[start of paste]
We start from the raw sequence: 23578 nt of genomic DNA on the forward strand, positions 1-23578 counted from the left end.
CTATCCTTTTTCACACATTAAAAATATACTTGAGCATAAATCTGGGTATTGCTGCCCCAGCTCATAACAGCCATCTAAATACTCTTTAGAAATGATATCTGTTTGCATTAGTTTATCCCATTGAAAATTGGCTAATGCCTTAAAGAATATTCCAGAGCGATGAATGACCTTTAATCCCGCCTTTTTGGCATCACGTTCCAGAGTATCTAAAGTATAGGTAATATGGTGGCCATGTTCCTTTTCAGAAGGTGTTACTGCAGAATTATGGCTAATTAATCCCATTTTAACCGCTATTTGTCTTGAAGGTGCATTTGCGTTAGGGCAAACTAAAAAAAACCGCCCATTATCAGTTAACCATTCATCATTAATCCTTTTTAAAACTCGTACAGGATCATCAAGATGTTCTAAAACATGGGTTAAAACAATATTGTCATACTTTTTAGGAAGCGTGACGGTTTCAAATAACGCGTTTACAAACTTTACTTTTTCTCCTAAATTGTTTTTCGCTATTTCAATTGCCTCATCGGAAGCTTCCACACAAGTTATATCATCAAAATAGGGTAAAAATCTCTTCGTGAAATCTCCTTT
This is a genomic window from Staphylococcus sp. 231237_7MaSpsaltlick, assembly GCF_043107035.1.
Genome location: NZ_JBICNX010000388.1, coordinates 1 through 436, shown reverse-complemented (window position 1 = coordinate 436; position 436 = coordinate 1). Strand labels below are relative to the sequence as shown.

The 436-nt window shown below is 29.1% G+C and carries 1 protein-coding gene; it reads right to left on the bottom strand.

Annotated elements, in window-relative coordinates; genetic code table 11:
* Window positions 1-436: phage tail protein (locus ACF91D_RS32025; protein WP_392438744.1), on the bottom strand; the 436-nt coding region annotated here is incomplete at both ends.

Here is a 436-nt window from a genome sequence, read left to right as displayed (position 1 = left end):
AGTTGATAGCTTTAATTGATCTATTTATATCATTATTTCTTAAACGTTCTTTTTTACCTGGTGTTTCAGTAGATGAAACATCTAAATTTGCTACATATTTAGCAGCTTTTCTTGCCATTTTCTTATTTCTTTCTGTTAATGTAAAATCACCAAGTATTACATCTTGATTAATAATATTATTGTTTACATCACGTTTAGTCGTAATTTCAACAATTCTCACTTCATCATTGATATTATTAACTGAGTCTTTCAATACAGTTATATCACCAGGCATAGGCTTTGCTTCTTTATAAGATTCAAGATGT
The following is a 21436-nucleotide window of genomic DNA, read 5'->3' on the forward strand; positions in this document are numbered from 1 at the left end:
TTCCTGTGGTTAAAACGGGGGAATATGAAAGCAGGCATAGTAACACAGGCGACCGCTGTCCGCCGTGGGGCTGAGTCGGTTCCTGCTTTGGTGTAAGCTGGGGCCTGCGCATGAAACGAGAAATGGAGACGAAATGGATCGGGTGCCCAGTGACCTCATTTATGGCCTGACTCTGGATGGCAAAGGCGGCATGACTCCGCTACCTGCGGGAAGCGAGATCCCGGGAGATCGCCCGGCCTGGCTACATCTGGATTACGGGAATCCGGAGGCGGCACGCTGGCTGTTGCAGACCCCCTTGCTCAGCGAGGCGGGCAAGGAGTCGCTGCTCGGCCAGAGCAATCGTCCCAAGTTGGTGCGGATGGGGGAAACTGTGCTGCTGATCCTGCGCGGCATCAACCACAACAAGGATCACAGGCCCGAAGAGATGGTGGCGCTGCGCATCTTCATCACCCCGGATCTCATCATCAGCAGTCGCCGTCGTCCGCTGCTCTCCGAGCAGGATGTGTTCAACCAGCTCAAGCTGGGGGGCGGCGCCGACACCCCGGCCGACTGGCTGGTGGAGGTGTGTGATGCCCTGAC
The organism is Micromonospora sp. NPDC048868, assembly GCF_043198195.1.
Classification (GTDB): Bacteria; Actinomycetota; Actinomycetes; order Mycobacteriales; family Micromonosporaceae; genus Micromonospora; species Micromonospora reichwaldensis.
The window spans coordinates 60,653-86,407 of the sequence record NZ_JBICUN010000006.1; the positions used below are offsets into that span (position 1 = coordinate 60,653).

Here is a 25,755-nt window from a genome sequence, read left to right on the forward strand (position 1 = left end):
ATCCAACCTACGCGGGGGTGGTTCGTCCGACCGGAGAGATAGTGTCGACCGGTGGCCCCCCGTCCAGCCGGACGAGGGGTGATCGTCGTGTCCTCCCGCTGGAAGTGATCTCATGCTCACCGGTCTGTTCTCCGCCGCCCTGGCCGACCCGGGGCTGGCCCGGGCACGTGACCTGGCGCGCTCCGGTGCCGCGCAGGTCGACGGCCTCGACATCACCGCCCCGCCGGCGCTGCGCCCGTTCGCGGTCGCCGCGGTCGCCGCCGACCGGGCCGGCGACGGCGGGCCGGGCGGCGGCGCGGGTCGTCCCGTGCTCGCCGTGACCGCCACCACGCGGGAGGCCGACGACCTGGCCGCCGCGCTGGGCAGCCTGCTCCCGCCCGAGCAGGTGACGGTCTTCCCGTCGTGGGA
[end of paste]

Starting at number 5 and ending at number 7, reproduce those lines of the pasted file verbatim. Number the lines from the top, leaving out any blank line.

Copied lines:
The 436-nt window shown below is 29.1% G+C and carries 1 protein-coding gene; it reads right to left on the bottom strand.

Annotated elements, in window-relative coordinates; genetic code table 11:
* Window positions 1-436: phage tail protein (locus ACF91D_RS32025; protein WP_392438744.1), on the bottom strand; the 436-nt coding region annotated here is incomplete at both ends.